The History of Windsor
Windsor is world famous as the seat of the British head of state, at present Queen Elizabeth the Second, and is the site of the largest and oldest inhabited castle in the world. The early history of Windsor is not clear and, although the site was certainly inhabited before the castle was built, it is not until Anglo-Saxon times that Windsor starts to establish itself in history. There is plenty of evidence to suggest that the combination of a navigable river and an defendable spot on a high hill attracted early man. Archeologists have unearthed palaeolithic hand-axes, neolithic flint picks, Bronze Age swords and an Iron Age brooch. While it is known that the Romans were in the region, few remains of their time there have been found.
It is in the time of the Anglo-Saxons that Windsor is first mentioned in historical records. The Anglo-Saxon Chronicle mentions the royal
settlement at what is now Old Windsor, situated three miles from the modern town. The name Windsor is though to be derived from Windles-ore, meaning winch (windlass) by the river. The name comes from the settlement’s role in transporting goods along the River Thames . By 1070 a timber motte and bailey castle had been established away from the original settlement and it is thought that the royal household relocated there in the reign of King Henry I , some time after 1086. The new settlement started to flourish and around 1170 a period of substantial planning and building took place. During this time Windsor saw the establishment of a parish church, marketplace, and a hospital. It was also around this time that the castle was rebuilt in stone and a stone bridge built across the Thames, making it the earliest bridge established on the river between Staines and Reading .
As a royal ‘free’ borough, New Windsor was exempt to the often punitive taxes levied on other towns and boroughs. This previously casual status was reenforced in law when King Edward I granted it a charter in 1277. By 1332 Windsor was one of the fifty wealthiest towns in England and a place of considerable importance and prestige. The royal connection ensured high investment in the fabric of both the castle and the town itself, it also helped to attract wealthy merchants to the area. The 14th century saw the town flourish, mainly due to heavy investment in the castle by Edward III who bought many workers to the town to help expand his castle.
After the murder of Henry VI Windsor started attracting pilgrims, mainly from London , to touch the royal shrine that had been dedicated to the late king. A claim that Windsor also held a fragment of the True Cross, supposedly taken from the cross on which Christ was crucified, served to further encourage these pilgrims. Henry VIII is buried there, some say because he hoped to benefit from the town’s established popularity with pilgrims. After his death, however, Windsor began to stagnate. Contemporary reports from the 16th and 17th century show Windsor in decline. During the Civil War Windsor was the base for Cromwell ’s New Model Army and was a staunchly parliamentarian town, despite its royal connections. The defeated Charles I was laid to rest in the chapel at St Georges after his execution in Whitehall in 1649 .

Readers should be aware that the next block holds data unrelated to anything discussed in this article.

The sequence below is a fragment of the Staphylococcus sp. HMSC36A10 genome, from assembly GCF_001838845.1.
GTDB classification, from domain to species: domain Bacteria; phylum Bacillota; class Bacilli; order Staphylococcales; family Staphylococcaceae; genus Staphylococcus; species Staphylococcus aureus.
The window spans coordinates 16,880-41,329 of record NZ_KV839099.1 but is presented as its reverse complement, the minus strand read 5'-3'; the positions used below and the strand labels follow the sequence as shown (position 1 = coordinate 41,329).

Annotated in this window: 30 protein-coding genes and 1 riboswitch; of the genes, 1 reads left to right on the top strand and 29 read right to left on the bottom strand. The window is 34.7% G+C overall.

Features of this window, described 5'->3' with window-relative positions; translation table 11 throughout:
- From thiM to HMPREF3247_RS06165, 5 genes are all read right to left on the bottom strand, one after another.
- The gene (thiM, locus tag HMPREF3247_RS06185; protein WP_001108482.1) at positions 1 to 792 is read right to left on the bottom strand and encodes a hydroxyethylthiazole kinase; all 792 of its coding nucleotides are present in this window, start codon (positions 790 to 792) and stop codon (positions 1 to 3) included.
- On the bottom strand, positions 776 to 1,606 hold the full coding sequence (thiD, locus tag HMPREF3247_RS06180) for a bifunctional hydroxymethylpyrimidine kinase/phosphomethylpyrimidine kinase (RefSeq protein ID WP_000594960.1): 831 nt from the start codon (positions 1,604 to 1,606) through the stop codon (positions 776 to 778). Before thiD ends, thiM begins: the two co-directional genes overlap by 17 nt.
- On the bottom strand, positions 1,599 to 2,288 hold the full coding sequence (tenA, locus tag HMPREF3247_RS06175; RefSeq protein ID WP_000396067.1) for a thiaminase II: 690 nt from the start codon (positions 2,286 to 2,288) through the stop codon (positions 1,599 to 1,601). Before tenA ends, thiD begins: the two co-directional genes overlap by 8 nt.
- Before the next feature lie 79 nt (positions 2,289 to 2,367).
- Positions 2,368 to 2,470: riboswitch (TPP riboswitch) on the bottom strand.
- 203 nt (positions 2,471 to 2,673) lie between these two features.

The decline of the town continued until the reign of George III who recommenced royal residence in the town, initially at the Queens Lodge in 1778 and then the castle itself from 1804. This marked the start of an era of dramatic change for Windsor and two army barracks were built there. The population rose from 3,361 in 1801 to 6,734 by the 1851. By the end of the 1800s it had grown to beyond the 9,000 mark. In 1824 a
cast iron bridge was built to span the Thames at Windsor and, by 1827 the town had gas street lamps. The railway arrived in 1849 giving the town a relatively fast and direct route into central London and all stops along the way. Unfortunately local opposition relegated Windsor to branch line status and thus the town missed out on a golden opportunity to be along the main route heading west out of London.
Queen Victoria took up residence in Windsor from 1840 and the town rapidly went from being a slumbering medieval town to the centre of the vast British Empire almost overnight. Sadly, the redevelopment of the castle also led to the destruction of much of medieval Windsor meaning that much of the surviving town is relatively modern.
Windsor Castle continues to be a royal residence, despite the purchase and use of Buckingham Palace as the royal residence in London. In 1992 a fire broke out in the castle resulting it a great deal of destruction. The work to restore the castle after the fire took until 1997 to complete at a cost of £37 million.